Running a Rails application in production entirely on SQLite is a real possibility. It can lower your applications operational complexity, which will likely save you time and money, and even run faster since application data is stored on the same NVMe disk as the Rails application.
Here’s the checklist to know if your application is suitable for SQLite:
- Runs on one node - Make sure your Rails application can run on a single node. If running multiple nodes for your application is a requirement, you’ll want to stick with the more traditional client/server database stack.
- Data volumes are writable and persist between deploys - Make sure the path your SQLite database is writing to doesn’t get wiped out between deploys. Fly will setup a persistent
/dataVolume for you if it detects you’re running a Rails sqlite application and at least keep your data around between deploys.
- A few seconds of connection queuing between deploys is OK - When the Rails application is deployed and the server restarts, your application will technically be down. The Fly.io proxy will queue connections until the health checks on the new instance are passing. Once the server is back up and running, the queued connections that haven’t timed out will be sent to the server to fulfill the requests. Your users experience this as their browser taking a few seconds longer to load your website.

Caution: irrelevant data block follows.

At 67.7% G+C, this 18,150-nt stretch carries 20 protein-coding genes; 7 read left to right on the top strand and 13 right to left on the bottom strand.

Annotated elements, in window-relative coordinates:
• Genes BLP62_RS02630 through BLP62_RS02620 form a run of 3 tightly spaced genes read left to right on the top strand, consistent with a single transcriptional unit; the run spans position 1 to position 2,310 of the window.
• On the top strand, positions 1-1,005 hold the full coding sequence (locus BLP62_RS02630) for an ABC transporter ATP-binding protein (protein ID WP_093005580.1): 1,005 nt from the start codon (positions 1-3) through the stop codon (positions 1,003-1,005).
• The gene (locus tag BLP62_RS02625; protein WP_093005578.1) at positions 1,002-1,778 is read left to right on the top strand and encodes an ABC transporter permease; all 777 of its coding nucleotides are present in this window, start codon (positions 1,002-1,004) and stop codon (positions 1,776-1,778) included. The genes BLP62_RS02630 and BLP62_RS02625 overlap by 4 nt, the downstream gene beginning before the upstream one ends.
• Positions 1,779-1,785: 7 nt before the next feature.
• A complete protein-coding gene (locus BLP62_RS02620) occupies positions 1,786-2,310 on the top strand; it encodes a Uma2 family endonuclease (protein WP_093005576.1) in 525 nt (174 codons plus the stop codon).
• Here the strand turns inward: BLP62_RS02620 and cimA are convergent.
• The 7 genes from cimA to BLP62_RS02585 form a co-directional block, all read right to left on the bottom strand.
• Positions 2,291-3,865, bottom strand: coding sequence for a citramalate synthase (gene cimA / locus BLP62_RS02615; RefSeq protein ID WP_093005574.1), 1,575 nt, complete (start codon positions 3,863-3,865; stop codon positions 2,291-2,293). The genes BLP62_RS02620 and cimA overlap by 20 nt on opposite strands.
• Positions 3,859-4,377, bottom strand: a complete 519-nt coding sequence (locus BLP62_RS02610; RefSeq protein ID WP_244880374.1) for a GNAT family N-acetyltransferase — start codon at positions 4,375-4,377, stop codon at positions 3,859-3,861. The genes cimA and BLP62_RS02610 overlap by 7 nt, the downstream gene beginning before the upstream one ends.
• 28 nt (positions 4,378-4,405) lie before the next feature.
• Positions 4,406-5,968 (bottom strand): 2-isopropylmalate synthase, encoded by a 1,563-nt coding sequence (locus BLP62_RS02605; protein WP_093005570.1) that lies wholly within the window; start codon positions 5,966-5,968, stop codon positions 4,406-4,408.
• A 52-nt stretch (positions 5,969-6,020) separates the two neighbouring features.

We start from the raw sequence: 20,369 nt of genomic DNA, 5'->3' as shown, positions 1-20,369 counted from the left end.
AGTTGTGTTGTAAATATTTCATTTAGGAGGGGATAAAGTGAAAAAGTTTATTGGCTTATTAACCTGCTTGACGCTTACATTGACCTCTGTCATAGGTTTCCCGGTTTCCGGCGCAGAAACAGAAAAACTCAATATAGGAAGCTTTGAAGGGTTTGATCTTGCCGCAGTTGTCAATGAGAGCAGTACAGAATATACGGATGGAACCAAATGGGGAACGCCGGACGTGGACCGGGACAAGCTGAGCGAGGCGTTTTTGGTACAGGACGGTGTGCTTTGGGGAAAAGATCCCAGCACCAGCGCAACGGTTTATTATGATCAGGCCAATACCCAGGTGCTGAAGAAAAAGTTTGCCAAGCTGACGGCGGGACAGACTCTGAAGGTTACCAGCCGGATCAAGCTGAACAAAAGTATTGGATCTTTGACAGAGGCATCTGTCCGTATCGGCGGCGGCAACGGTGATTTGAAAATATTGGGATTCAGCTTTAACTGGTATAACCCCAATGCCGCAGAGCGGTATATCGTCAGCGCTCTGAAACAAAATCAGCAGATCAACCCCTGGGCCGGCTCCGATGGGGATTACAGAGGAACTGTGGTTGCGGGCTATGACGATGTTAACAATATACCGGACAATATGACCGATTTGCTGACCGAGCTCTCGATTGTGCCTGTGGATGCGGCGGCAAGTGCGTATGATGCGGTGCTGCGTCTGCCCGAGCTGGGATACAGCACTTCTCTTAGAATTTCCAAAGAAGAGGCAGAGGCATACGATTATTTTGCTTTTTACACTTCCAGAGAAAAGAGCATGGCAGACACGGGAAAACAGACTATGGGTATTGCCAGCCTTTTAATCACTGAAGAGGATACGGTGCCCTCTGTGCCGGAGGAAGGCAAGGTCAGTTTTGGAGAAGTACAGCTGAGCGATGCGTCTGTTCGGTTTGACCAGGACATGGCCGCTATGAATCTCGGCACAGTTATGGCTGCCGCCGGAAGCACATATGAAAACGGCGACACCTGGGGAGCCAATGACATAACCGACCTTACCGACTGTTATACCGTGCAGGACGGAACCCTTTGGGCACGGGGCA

- You want to reduce complexity and costs - Running Fly.io in production requires less servers and monitoring, which can be a great way to keep your application stack simple and costs down.
Fortunately Fly.io and Litestack provide a reasonable set of defaults that will make your small or hobby Rails app deployable to production without having to worry much about the issues above. When you find your application outgrows running SQLite on one instance, Fly.io is there for the next step with multiple solutions including LiteFS, Postgres, or bigger machines with more storage, memory, and CPU cores.